Why This College Football Playoff Looms So Large For Fans, Marketers

SLRG’s Jon Last informs the lead story in the January 7, 2022 Marketing Daily with fresh insights on how this year’s College Football Championship is resonating with fans and event enthusiasts.

When players from Georgia and Alabama take the field this coming Monday, they’ll find themselves on an even larger stage than many predicted earlier in the season.

It’s not because it’s likely to be a great game. Alabama already whupped Georgia last month. Nor is it all about ratings, with ESPN reporting average football viewership for college games is up 19% from last year for the season and up 2% from 2019. (Besides, it would be hard not to improve from last year. That game, with Alabama demolishing Ohio State, posted a steep ratings decline of 27%.)

However, the ongoing rollercoaster of COVID-19 cancellations has pushed college football fan passion to a strange new level.  “These events amplify the fragility of life,” says Jon Last, president of Sports and Leisure Research Group. “It causes people to look at what they prioritize, and ask themselves, ‘Where does college football fit in?’”

Bellwether events like the College Football Playoff “become even more significant in people’s minds. They cherish these passion points more.”

Marketers are keenly aware of that devotion, he tells Marketing Daily. Among the innovations they’re using to keep fans fired up? In a first, Twitter and ESPN are partnering to create the Twitter Tribune, an actual print newspaper to distribute at Lucas Oil Stadium in Indianapolis, based on fan tweets.

And in another first, ESPN will use the halftime break to air the video debut of “When I’m Gone,” a music video from superstars Alesso and Katy Perry. While ESPN is no stranger to halftime musical performances, it’s the first time it has dropped a video debut into a live performance.

Disney, ESPN’s parent, says it’s now locked in 11 sponsors, including AT&T, which returns as the presenting sponsor. Mercedes-EQ serves as the halftime entitlement sponsor, and AT&T 5G is set to sponsor the pregame showcase, with Ram Trucks covering the postgame showcase. Additional brand sponsors include Allstate, Capital One, Dr Pepper, Gatorade, Siri and Disney’s “The Bob’s Burgers Movie.”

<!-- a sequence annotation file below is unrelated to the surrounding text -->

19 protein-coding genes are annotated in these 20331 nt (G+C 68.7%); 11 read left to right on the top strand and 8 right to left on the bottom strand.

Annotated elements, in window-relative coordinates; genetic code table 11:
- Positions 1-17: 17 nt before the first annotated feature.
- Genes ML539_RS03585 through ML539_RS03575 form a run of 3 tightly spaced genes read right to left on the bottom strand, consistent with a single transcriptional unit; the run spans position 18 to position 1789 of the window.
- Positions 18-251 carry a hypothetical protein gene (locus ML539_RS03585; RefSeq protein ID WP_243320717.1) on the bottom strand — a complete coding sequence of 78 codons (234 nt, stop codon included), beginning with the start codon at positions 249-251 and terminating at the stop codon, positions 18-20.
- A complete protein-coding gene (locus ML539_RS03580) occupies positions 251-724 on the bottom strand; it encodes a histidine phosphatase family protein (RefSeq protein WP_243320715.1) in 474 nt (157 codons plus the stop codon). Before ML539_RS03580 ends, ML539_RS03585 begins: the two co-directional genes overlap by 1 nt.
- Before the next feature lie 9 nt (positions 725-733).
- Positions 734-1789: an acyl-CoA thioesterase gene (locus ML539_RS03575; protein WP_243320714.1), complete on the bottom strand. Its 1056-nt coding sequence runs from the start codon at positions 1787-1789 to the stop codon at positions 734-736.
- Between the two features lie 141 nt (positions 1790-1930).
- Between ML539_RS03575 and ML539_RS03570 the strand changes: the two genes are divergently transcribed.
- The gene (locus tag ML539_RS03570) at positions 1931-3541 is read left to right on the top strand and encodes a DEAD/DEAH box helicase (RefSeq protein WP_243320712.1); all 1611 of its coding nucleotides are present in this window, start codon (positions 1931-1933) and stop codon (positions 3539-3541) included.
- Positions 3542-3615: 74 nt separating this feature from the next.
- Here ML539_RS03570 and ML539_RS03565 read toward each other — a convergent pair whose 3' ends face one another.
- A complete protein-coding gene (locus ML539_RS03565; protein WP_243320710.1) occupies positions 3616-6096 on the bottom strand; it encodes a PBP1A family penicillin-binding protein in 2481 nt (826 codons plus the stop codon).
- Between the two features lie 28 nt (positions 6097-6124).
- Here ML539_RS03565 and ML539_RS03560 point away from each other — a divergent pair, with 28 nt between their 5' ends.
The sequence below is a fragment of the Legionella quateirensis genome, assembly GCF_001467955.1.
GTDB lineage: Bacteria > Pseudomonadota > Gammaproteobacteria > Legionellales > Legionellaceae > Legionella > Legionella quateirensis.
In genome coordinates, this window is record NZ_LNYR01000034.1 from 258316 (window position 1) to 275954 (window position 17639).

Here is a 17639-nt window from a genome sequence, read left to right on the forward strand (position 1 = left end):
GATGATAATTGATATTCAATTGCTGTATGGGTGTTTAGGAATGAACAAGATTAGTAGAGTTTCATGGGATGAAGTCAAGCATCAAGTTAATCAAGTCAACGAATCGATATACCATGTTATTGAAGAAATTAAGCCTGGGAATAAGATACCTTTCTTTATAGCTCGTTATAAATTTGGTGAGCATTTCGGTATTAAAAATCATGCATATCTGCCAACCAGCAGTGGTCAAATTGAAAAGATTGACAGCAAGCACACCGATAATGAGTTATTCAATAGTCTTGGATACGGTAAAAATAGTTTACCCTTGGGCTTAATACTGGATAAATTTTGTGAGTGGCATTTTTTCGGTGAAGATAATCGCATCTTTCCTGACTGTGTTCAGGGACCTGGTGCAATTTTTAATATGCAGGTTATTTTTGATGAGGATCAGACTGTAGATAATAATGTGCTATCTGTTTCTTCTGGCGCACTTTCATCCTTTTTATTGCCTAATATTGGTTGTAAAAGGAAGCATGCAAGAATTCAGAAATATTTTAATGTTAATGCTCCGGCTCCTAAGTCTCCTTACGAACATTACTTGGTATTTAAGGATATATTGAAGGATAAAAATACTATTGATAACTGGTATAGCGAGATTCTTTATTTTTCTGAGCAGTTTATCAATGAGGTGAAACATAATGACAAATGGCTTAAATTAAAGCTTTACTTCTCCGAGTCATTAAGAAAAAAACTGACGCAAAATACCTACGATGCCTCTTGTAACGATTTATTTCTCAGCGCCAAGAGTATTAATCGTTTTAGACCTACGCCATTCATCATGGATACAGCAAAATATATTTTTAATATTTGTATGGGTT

Each sponsor also has a presence in the game’s virtual experience.

Increasingly, Last says, brands recognize that even people who aren’t particularly passionate about football crave those activations. “There are people who just want to be where the action is.”

Live performances include Twenty One Pilots, Doja Cat, AJR, Ava Max and Pink Sweat$, appearing live in Indianapolis’s iconic Monument Circle. Using multicamera technology powered by AT&T 5G, AT&T plans to give fans across the country the opportunity to create their own concert.

Of course, many are fierce fans and rabid about their teams. When the Big 10 initially said it would cancel its football season in August of 2020, Last’s research company used its Back to Normal Barometer to measure that passion, asking if it would be more upsetting to see the season canceled — or their choice for President lose the election. Fans split 50-50.

Constant concerns about rising COVID-19 cases have heightened fans’ anticipation, facing the threat of cancellations. Five games had to be canceled because of outbreaks, including the Fenway, Military and the Tony the Tiger Sun Bowl.

The frenzy has been intense enough to push Twitter into print publishing. Partnering with CFP and ESPN, it plans to distribute the Twitter Tribune at the game, and then mail the paper to those whose tweets are published.

It says the NCAA has noted a 48% jump in unique tweets during the 2021 college football season, with Alabama the most-mentioned team.

“There’s definitely strong interest for the game,” says Last. “Even under the shadow of COVID, people are pretty pumped.”